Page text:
Bring a wine or a green tea and enjoy an afternoon or evening of mindfulness in the presence of these extraordinary artists.

 

DUSK is an exploration of the liminal, the space between, the threshold which facilitates transformation. The dancers move like shamans or spirit walkers between the light and dark, life and death, music and silence, weaving a shadowy web through the bitter-sweet original score of Richard Grantham’s live looped performance.

 

 

THU 17–SAT 19 AUGUST 2017

Two-Show Festival Pass (full)$110*

Two-Show Festival Pass (conc.)$100*

Three-Show Festival Pass (full)$150*

Three-Show Festival Pass (conc.)$135*

*An additional fee applies to each booking transaction. Single tickets $3 / Multiple tickets $6.

 

 

Composer: Richard Grantham


Directors/Choreographers: Lynne Bradley & Jamie Kendall


Lighting Design: Simon Woods


Design Consultant: Rachel Konyi


Costumes: Bill Haycock & Kaylee Gannaway


Performers: Richard Grantham with Jamie Kendall, Gina Tay Limpus, Aurora Liddle-Christie & Travis Weiner

 

 

 

10
Jun
17

Song Lines

 

Song Lines

Brisbane Powerhouse & Charming Rebel

Brisbane Powerhouse Visy Theatre

Thursday June 1 2017

 

Reviewed by Xanthe Coward

 

 

 

What’s your song line? Do you know? Do you know where you come from; where you’ve been and what’s brought you to this place? If you do, that story is your song line, your living narrative, connecting you to all things, past and present. For many Indigenous cultures, their personal and cultural maps are far-reaching networks of songs, creating connections between people and place.

 

Michael Tuahine’s song line is not only his story, but those of his parents too; an Aboriginal mother and Maori father, and just like the slice of heaven that is the New Zealand production, Daffodils (sorry, if you missed it, it was superb), Tuahine’s debut solo show features his parents’ relationship and the soundtrack of their lives. His own story almost takes second place, however; it’s made very clear that the story continues, and that at this point, Tuahine’s 42 and single!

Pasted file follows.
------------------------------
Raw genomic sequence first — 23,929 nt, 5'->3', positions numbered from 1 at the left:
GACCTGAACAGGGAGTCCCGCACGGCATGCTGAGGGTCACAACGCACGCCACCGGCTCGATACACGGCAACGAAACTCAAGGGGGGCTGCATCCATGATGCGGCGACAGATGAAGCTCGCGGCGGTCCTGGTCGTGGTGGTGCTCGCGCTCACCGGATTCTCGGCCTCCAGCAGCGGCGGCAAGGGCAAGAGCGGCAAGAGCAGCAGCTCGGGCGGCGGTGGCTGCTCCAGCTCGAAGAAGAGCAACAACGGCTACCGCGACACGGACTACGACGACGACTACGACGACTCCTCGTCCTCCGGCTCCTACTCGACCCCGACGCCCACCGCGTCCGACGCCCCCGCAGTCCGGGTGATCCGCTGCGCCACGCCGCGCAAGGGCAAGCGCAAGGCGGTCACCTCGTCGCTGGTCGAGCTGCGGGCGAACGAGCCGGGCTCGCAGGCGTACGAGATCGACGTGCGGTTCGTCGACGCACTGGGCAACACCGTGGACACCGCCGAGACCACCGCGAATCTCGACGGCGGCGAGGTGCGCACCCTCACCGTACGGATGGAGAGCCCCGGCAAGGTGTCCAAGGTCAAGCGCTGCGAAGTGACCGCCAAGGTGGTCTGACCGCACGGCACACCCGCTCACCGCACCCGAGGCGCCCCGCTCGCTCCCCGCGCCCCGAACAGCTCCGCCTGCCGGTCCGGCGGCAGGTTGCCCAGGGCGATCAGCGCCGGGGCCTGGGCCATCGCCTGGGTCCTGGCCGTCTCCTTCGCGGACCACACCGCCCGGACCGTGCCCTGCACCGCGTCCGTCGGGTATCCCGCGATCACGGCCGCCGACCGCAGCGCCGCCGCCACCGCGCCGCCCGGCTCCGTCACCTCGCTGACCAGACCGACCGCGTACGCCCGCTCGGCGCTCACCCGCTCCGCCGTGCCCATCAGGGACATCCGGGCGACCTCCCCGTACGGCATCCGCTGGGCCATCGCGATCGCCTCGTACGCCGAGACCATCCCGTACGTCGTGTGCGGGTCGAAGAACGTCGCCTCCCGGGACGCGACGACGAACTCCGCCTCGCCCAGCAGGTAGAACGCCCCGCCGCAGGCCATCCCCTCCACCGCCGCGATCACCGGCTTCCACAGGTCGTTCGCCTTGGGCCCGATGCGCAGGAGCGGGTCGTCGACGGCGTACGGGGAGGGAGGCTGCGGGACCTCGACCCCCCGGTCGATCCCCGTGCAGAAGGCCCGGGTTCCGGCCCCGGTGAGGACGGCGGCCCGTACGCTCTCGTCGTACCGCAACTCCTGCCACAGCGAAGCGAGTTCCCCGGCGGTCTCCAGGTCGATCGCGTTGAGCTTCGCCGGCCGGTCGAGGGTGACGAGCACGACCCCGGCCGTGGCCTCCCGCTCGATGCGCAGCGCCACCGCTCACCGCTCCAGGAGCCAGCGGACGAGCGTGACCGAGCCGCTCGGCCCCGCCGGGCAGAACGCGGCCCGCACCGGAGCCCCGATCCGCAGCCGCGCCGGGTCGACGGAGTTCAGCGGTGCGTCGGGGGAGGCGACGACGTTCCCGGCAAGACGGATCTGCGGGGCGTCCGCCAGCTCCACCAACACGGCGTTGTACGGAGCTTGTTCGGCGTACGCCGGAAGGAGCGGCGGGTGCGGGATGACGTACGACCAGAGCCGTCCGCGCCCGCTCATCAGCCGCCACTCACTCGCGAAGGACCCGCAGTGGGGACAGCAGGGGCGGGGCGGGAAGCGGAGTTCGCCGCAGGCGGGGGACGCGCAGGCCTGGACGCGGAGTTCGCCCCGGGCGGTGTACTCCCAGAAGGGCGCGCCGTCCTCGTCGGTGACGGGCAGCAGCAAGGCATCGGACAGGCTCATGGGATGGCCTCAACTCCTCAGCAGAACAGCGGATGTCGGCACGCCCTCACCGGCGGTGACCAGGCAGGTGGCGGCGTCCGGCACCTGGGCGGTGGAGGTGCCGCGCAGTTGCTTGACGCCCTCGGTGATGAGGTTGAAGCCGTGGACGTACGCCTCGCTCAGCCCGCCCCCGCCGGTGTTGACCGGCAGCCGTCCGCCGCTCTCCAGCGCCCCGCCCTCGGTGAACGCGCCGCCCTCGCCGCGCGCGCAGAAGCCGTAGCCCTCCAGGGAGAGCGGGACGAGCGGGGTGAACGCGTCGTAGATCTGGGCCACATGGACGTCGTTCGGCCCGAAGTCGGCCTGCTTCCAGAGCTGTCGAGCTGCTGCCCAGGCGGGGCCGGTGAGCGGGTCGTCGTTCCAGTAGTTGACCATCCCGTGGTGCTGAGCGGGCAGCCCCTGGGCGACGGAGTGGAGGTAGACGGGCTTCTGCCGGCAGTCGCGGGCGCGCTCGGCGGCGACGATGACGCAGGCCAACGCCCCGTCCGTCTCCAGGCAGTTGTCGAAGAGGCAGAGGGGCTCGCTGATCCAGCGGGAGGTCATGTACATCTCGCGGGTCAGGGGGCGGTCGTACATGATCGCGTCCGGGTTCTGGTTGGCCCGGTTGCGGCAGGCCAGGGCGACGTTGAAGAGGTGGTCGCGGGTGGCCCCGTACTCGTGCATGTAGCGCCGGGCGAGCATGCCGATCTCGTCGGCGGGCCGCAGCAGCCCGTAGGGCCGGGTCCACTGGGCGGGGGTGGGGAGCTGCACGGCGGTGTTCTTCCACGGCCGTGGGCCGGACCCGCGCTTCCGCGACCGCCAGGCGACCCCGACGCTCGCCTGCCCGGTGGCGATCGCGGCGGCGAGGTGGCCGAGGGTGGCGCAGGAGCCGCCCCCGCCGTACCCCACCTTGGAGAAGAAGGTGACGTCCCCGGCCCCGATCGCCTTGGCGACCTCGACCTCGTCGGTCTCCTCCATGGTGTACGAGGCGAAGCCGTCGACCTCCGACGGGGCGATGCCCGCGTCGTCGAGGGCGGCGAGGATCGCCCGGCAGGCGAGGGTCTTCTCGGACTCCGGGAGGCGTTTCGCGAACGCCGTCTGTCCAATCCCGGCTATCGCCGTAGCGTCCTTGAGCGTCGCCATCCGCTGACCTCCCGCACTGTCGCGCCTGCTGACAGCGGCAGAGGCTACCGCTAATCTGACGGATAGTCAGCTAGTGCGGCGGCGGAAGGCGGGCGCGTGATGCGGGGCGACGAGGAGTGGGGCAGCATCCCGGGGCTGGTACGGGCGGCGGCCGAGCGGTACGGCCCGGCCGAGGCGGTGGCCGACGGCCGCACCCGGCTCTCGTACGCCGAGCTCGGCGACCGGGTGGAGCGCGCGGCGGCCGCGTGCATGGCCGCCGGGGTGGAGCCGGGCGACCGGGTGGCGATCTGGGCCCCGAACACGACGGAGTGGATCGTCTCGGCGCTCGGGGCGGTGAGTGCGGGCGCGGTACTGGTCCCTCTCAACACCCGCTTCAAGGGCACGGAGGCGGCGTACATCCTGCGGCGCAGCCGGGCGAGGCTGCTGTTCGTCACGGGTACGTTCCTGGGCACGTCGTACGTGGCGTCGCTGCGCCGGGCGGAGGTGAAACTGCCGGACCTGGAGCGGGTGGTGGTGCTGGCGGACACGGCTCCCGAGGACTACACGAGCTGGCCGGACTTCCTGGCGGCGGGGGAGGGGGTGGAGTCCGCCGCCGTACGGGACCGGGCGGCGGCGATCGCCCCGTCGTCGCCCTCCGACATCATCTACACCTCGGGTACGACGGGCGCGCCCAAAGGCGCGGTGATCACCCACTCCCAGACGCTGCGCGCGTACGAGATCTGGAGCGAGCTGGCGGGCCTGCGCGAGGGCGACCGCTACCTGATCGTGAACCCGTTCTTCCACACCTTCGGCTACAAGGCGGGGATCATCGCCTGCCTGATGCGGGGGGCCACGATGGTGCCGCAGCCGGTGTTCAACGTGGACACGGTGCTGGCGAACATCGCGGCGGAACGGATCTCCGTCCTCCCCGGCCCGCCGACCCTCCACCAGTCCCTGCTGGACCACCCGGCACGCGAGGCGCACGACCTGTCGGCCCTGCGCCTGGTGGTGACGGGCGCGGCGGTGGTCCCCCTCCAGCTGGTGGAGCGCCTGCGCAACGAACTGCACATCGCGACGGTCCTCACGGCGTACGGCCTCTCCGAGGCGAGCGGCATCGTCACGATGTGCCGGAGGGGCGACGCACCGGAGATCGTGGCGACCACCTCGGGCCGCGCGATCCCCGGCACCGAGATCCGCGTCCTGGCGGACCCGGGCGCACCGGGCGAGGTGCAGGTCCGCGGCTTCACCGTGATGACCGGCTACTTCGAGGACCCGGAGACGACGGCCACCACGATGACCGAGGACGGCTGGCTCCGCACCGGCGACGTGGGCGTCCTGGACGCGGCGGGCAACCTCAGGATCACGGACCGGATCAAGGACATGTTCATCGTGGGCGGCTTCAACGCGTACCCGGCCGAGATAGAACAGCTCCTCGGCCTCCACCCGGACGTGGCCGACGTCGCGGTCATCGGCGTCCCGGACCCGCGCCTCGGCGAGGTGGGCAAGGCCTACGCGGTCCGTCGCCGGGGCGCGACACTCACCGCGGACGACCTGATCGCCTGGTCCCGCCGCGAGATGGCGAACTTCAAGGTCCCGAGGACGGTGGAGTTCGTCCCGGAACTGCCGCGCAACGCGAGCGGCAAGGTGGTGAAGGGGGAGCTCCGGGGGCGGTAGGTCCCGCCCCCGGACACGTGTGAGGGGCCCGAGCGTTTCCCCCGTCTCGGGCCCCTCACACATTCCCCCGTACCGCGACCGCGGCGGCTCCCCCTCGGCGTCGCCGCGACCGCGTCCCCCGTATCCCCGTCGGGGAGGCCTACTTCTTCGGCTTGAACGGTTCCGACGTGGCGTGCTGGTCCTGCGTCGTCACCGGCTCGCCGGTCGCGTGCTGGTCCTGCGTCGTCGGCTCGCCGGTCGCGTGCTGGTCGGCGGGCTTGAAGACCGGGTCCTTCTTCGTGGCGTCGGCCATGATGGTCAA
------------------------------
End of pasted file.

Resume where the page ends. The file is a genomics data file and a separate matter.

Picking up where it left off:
We hear the troublesome tale of his mother’s experiences as a young girl, at the hands of white Australians, and her resolve to start her life again in New Zealand, the only place to which an Australian Aboriginal woman could escape without a passport. I feel like we want to see a whole show about Tuahine’s mother… Let’s make that happen.

 

Once, once in a while

You’re gonna find her

Waiting for some recognition

It’s her transition to recognition

She has to be loved

She want to be needed

Don’t want to be hated

Just loves to be wanted

 

 

Tuahine’s deep connection to family and place comes through so beautifully and authentically.

 

We share in some of his fondest memories, of the fun and lively extended family gatherings, involving rich voices and guitars, and beers and footy, and good food and great kids; we understand perfectly, the deep sense of belonging and returning, and returning again to wherever home is made. Then of course there are the career moments that had to be had, including the relative success of the 90s boy band AIM 4 MORE. While the photos of the band and the family, which are shared as slides, add a personal element to the show, I think I’d expected something a little more sophisticated in the presentation. We’re accustomed to the audio visual work of the likes of optikal bloc, and perhaps we’ll need to see something more engaging in the next version of the show. Have we seen already, the screen shots of the family pics shared on Facebook, with all the likes and comments and emojis? That would be a neat way of sharing these precious memories for a social media savvy cabaret audience. This is an artist who can get away with such a gimmick.